2005: Chronic Respiratory Disease
Jonathan L Pearlman, Rory A Cooper, Jaideep Karnawat, Rosemarie Cooper, Michael L Boninger
OBJECTIVE: To evaluate whether a selection of low-cost, nonprogrammable electric-powered wheelchairs (EPWs) meets the American National Standards Institute (ANSI)/Rehabilitation Engineering and Assistive Technology Society of North America (RESNA) Wheelchair Standards requirements. DESIGN: Objective comparison tests of various aspects of power wheelchair design and performance of 4 EPW types. SPECIMENS: Three of each of the following EPWs: Pride Mobility Jet 10 (Pride), Invacare Pronto M50 (Invacare), Electric Mobility Rascal 250PC (Electric Mobility), and the Golden Technologies Alanté GP-201-F (Golden)...
December 2005: Archives of Physical Medicine and Rehabilitation
Annie Wong-Beringer, Maria Polikandritou Lambros, Paul M Beringer, David L Johnson
BACKGROUND: Aerosolized antifungal therapy is a promising route of drug delivery for pulmonary aspergillosis due to attainment of high localized concentrations. Caspofungin, a new antifungal agent with proven efficacy against invasive aspergillosis, has ideal potential for aerosolization. STUDY OBJECTIVE: To examine in vitro the suitability of caspofungin for aerosol administration by characterizing factors that influence efficacy and airway tolerance of aerosol delivery: physicochemical properties, aerodynamics of drug particles, and efficiency of nebulizing systems...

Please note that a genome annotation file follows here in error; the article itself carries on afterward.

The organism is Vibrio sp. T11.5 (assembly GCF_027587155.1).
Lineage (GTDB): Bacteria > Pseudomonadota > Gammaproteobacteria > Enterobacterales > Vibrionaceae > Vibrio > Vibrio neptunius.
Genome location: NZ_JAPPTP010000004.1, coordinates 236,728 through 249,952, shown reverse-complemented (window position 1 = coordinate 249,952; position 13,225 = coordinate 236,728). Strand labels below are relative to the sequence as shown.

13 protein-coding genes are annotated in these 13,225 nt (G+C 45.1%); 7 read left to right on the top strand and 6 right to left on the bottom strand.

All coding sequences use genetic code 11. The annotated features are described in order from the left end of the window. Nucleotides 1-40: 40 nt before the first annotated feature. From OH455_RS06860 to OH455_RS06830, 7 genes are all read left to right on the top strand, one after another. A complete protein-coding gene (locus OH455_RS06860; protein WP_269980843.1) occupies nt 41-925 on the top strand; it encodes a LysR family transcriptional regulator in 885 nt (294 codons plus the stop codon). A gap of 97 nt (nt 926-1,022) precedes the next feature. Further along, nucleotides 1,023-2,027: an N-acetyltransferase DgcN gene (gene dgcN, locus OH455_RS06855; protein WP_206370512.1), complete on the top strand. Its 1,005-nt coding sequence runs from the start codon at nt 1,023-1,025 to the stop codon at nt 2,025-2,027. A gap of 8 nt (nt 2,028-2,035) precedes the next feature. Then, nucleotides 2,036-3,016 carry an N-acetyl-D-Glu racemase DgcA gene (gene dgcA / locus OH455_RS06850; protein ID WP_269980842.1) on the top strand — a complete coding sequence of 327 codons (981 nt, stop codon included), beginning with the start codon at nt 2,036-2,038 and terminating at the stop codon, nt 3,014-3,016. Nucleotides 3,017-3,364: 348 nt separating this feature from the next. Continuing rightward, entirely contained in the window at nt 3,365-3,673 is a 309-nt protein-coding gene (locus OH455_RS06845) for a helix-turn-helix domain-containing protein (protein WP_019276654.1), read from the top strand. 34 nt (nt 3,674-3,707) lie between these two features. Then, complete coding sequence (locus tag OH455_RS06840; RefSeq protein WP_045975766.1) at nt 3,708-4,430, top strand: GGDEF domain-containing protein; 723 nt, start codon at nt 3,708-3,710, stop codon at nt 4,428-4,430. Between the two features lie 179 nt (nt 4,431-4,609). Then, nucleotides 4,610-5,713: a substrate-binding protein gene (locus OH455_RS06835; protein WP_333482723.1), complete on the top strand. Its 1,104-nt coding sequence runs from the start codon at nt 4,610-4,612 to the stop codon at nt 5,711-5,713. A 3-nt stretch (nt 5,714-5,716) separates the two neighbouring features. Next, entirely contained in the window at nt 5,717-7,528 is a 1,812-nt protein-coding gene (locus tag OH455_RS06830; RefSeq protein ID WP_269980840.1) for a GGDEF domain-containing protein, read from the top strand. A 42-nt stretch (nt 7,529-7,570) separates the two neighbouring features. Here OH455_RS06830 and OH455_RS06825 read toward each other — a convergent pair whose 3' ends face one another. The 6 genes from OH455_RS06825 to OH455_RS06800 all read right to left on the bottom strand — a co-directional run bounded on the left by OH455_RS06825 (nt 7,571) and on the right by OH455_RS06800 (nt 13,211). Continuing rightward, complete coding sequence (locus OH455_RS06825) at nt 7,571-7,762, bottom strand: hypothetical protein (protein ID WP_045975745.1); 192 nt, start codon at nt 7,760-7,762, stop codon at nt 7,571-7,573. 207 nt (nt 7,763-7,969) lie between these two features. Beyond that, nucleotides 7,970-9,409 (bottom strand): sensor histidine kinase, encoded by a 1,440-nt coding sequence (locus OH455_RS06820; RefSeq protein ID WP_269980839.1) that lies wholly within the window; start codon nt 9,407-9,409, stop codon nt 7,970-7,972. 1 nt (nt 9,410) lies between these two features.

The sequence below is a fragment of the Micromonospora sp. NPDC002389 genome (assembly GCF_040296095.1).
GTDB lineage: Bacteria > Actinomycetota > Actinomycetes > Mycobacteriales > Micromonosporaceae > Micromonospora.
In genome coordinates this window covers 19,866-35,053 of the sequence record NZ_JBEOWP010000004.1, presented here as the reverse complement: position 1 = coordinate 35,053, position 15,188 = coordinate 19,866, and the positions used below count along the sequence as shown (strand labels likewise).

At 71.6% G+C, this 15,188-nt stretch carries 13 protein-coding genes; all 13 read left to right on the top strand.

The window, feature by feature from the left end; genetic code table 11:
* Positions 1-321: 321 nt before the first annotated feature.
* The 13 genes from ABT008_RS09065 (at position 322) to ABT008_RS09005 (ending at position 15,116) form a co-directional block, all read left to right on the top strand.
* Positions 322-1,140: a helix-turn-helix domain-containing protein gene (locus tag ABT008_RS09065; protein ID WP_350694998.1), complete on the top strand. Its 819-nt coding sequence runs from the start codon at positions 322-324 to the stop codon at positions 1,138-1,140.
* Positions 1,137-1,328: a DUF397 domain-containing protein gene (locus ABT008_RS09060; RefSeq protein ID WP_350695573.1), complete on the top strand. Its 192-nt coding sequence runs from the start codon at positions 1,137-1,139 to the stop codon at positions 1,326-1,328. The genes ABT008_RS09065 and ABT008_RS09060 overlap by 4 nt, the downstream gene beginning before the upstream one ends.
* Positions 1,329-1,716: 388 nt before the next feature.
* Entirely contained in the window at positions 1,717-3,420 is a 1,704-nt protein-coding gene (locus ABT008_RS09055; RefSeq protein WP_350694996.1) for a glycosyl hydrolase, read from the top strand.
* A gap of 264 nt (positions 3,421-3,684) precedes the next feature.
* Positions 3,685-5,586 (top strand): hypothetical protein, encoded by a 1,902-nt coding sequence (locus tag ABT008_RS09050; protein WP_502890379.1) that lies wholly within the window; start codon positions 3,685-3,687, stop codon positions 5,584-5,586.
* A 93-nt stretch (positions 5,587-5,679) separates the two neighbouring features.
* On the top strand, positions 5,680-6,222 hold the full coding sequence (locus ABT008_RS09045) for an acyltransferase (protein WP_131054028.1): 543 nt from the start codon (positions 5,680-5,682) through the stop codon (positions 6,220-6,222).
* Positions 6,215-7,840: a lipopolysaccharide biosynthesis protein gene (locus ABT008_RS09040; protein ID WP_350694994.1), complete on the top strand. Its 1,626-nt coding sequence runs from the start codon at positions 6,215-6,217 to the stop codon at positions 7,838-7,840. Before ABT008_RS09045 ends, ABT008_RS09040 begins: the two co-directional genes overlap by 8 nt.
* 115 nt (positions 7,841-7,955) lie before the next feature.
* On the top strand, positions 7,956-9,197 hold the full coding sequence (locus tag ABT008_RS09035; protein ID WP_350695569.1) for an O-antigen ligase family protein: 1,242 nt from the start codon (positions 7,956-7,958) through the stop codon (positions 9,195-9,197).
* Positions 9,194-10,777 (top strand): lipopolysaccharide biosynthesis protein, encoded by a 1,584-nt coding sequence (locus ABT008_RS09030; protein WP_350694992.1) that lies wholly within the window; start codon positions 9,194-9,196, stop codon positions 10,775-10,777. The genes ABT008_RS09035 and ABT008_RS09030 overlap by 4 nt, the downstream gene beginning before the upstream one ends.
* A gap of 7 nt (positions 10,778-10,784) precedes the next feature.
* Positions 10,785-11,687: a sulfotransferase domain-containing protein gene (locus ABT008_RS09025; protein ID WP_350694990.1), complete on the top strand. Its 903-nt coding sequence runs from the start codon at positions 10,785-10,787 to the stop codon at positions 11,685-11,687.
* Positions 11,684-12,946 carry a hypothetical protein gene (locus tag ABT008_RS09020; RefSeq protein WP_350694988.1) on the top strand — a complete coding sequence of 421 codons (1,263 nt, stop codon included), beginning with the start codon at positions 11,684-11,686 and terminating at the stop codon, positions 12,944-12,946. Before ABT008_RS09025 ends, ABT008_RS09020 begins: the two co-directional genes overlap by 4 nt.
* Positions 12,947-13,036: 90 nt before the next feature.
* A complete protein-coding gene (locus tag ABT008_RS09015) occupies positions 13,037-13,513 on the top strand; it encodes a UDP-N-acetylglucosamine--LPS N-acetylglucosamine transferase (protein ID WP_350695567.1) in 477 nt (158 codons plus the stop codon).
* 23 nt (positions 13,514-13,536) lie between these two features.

November 2005: Chest
Erik J Wolf, M S Rory A Cooper, Carmen P DiGiovine, Michael L Boninger, Songfeng Guo
Although wheelchair users are frequently subjected to oscillatory and shock vibrations, little research has been conducted to assess the whole-body vibration exposure of wheelchair users. The purpose of this study was to determine if selected wheelchair cushions alter potentially harmful whole-body vibrations transferred to wheelchair users. Thirty-two participants, who use wheelchairs as their primary mode of mobility, contributed to this study. Four of the most commonly prescribed wheelchair cushions were selected...
November 2004: Medical Engineering & Physics
M M DiGiovine, R A Cooper, M L Boninger, B M Lawrence, D P VanSickle, A J Rentschler
OBJECTIVE: To examine wheelchair-user perceived ride comfort during propulsion and to compare the ride comfort of ultralight and lightweight manual wheelchairs. An ultralight wheelchair is defined as having a high degree of adjustability, whereas a lightweight wheelchair has minimal adjustability. DESIGN AND PARTICIPANTS: Repeated measures design of a sample of 30 community-dwelling manual wheelchair users evaluating 7 different manual wheelchairs over an activities of daily living course...